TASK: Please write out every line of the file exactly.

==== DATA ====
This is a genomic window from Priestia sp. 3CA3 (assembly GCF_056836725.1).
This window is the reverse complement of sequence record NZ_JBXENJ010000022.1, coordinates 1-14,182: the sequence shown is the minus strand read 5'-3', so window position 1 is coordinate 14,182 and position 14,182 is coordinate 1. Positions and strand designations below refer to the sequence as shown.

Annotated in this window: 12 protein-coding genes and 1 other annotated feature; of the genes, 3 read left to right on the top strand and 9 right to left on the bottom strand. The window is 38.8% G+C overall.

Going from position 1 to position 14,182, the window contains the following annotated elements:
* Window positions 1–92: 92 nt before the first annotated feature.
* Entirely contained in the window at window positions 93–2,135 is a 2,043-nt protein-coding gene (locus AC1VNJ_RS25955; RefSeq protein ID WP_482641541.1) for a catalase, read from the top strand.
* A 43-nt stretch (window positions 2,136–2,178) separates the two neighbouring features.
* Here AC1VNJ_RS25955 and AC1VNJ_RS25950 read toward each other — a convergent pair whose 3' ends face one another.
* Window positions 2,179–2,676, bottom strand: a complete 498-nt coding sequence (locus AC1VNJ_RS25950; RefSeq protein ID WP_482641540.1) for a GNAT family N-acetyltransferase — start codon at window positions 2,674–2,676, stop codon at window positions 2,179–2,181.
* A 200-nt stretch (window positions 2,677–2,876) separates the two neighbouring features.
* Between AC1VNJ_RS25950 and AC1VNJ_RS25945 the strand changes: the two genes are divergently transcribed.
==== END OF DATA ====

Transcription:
This is a genomic window from Priestia sp. 3CA3 (assembly GCF_056836725.1).
This window is the reverse complement of sequence record NZ_JBXENJ010000022.1, coordinates 1-14,182: the sequence shown is the minus strand read 5'-3', so window position 1 is coordinate 14,182 and position 14,182 is coordinate 1. Positions and strand designations below refer to the sequence as shown.

Annotated in this window: 12 protein-coding genes and 1 other annotated feature; of the genes, 3 read left to right on the top strand and 9 right to left on the bottom strand. The window is 38.8% G+C overall.

Going from position 1 to position 14,182, the window contains the following annotated elements:
* Window positions 1–92: 92 nt before the first annotated feature.
* Entirely contained in the window at window positions 93–2,135 is a 2,043-nt protein-coding gene (locus AC1VNJ_RS25955; RefSeq protein ID WP_482641541.1) for a catalase, read from the top strand.
* A 43-nt stretch (window positions 2,136–2,178) separates the two neighbouring features.
* Here AC1VNJ_RS25955 and AC1VNJ_RS25950 read toward each other — a convergent pair whose 3' ends face one another.
* Window positions 2,179–2,676, bottom strand: a complete 498-nt coding sequence (locus AC1VNJ_RS25950; RefSeq protein ID WP_482641540.1) for a GNAT family N-acetyltransferase — start codon at window positions 2,674–2,676, stop codon at window positions 2,179–2,181.
* A 200-nt stretch (window positions 2,677–2,876) separates the two neighbouring features.
* Between AC1VNJ_RS25950 and AC1VNJ_RS25945 the strand changes: the two genes are divergently transcribed.